The noise I heard was it's tags. It had gotten out of the house and they came by minutes later looking for it. I pointed them in the direction it went and they walked by my front window like 10m later with it on leash as from my neighbors property.

    That same days over dinner we three talked about what happened and I told them I was very proud that they came right to me as they did, dropping their toys.
    We then decided to make up this phrase so that next time life occurs they would know what I mean and know how to react. My kids have talked about that day often since. and our plan thank goodness has not needed to be used again, yet. Knock wood.

    - Janq
    "Killers who are not deterred by laws against murder are not going to be deterred by laws against guns. " - Robert A. Levy

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  6. #6
    VIP Member Array oakchas's Avatar
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    Quote Originally Posted by packinnova View Post
    I'm thinking it can't be something like a brand name or anything. It's going to have to be something that doesn't come up in normal conversation. Otherwise, the meaning will be lost in overuse.

    edit:
    maybe a phrase like "I have a call from 9 to 11" or "we have to schedule our flight from the 9th to the 11th" or something along those lines to get the person moving when they've not picked up on your need to evac.
    I don't know.. I think it's been years since I've said the word geronimo in normal conversation... something like your 911 separated with other words to obscure it makes it hard to decipher... this word or phrase should need no thought... 9th to the 11th... "what are you talking about it's the 15th already... oh.. okay..."

    In an emergent situation, you need a one word command... that means "drop everything and come with me". phraseology does not work well... particularly if it has to be "decoded" to be understood. The word is only gonna come from you or your SO, one to the other... If someone else says it, it means nothing... If you always say "pop" for a carbonated beverage... you could use soda... If you always buy Coke or Pepsi or Mt. Dew you could use the word cola.

    Usually, if there's time to talk in code words, there's time to react pre-emptively... for example: if your code word causes hesitation/questioning in your SO... they can look at you, you can move your eyes or otherwise non-verbally signal them...
    Rats!
    It could be worse!
    I suppose

  7. #7
    Distinguished Member Array bladenbullet's Avatar
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    we have a very effective sentence that works well..."no questions, just move to .... now!" the problem with single words and code words is there still has to be a plan...and the hesitation or thought involved in the plan can be enough for trouble...i use very explicit instructions to get the results i need now without hesitation and if we are someplace public emy wife and child understand is i am using a tone that is firm and demanding it isnt a time for argument....its a time for action...questions come later...my look trumps any dirty look my wife can give me when i need immediate cooperation....

    code words work at home...they get people to their safe place and prepared for the worst....out in public they are in a vacuum and need direction or they are as likely to walk into the problem as away from it...i dont ask for anyone to follow me as that leaves them unprotected...i direct them to safety and follow them to gaurd their six....not just against potential bad guys but also potential dangerous situations...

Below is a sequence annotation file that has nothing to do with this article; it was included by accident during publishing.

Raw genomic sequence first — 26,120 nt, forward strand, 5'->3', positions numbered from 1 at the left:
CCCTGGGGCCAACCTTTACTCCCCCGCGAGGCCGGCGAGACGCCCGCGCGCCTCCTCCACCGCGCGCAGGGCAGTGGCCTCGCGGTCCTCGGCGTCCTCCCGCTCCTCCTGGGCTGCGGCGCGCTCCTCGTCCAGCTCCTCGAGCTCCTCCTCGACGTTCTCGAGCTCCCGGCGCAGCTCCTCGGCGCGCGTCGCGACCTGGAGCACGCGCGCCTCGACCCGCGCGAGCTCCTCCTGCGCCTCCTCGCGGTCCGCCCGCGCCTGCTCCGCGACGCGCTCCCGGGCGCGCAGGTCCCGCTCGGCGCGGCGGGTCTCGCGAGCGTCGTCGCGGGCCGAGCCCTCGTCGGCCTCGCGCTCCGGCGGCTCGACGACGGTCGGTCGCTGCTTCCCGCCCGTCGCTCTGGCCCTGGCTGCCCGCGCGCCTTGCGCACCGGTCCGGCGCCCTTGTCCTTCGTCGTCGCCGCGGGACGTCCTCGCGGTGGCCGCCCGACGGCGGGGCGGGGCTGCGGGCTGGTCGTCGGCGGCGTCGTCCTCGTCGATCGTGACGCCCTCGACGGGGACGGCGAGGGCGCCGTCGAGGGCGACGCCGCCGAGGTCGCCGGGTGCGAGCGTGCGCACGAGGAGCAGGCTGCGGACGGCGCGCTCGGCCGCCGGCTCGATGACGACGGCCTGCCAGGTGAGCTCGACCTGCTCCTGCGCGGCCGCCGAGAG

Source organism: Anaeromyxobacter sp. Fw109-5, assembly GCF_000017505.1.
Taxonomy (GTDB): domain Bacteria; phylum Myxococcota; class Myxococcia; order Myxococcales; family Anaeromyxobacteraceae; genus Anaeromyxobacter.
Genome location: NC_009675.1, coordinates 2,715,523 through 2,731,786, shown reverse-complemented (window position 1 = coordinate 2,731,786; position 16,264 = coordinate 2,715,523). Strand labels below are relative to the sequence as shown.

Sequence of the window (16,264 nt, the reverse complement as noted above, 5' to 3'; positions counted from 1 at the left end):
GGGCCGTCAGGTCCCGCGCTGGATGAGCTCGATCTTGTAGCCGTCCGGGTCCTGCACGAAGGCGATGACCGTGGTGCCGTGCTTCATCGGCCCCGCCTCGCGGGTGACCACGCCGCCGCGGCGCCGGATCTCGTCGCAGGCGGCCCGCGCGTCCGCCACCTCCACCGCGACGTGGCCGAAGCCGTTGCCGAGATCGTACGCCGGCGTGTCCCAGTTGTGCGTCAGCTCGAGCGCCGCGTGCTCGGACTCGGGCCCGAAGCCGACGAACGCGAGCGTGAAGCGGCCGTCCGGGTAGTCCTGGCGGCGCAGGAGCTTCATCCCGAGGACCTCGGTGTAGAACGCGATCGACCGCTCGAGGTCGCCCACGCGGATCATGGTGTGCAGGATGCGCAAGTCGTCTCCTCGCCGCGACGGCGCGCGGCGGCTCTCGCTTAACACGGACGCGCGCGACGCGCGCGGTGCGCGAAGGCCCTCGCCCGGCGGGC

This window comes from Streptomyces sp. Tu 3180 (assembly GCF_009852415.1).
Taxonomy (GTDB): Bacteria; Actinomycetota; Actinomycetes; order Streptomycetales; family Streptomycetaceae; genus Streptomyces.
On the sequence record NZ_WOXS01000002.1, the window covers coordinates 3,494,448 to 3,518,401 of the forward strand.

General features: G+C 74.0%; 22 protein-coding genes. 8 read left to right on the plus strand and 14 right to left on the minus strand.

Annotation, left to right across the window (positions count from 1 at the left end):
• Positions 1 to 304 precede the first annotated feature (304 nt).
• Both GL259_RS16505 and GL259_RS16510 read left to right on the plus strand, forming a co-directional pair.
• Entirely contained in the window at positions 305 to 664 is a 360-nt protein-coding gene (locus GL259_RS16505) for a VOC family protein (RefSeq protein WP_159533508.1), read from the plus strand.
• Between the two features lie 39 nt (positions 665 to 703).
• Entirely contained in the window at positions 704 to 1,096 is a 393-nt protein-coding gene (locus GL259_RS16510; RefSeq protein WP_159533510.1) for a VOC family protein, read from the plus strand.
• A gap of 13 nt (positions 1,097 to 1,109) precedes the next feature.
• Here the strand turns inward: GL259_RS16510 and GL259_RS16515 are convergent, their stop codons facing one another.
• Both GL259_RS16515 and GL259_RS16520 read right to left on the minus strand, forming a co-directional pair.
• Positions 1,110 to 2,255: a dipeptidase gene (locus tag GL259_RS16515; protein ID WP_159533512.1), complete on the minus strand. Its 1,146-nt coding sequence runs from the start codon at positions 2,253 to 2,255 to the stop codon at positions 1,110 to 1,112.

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    VIP Member Array dukalmighty's Avatar
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    I feel kinda....Supercalifragilisticexpialidocious
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    VIP Member Array Guantes's Avatar
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    "NOW", followed by verbal or physical instructions.
    Flex likes this.

  10. #10
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    Must be careful with "duress" codewords!

    Many years ago, the monthly duress codeword at the nuclear alert pad at base X was "antelope." A buddy and I were dispatched to repair a "cocked" B-52 and while waiting for the guard to finish checking our badges, etc., the buddy mentioned that he'd just come off leave from an antelope hunt. Next thing I knew we were both face down in the dirt, red-faced, and with a LOT of explaining to do.
    NONAME762 likes this.
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  11. #11
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    VIP Member Array jonconsiglio's Avatar
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    Like bladenbullet and Guantes, it's pretty much "move NOW ......!" followed by the location, etc. I like the idea of a word or phrase, it's just not something we've tried out. My 5 year old questions EVERYTHING. Luckily, one time a loose pitt bull saw us and bolted towards my daughter. She reached for my hand when we both saw it and I just said "run now" and she went towards the house, about 20 yards away. It actually worked, which was surprising seeing as she would usually ask "why?"
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  13. #13
    VIP Member Array hogdaddy's Avatar
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    Mine is rather simple Let's GO NOW ; )
    H/D
    A Native Floridian = RARE


    IT'S OUR RIGHTS>THEY WANT TO WRONG
    H/D

  14. #14
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    I understand the code word for kids to be aware, a good idea.
    For my wife and I...it's, "Time to go, now!"
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  15. #15
    VIP Member Array nedrgr21's Avatar
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    In the same vein, a friend and his wife have a system that if a BG is in the home with them when the other comes home, the recent arrival is called by their middle name. The new arrival knows to make an excuse (forgot the milk) to leave immediately and call the police (he's a police chief, btw)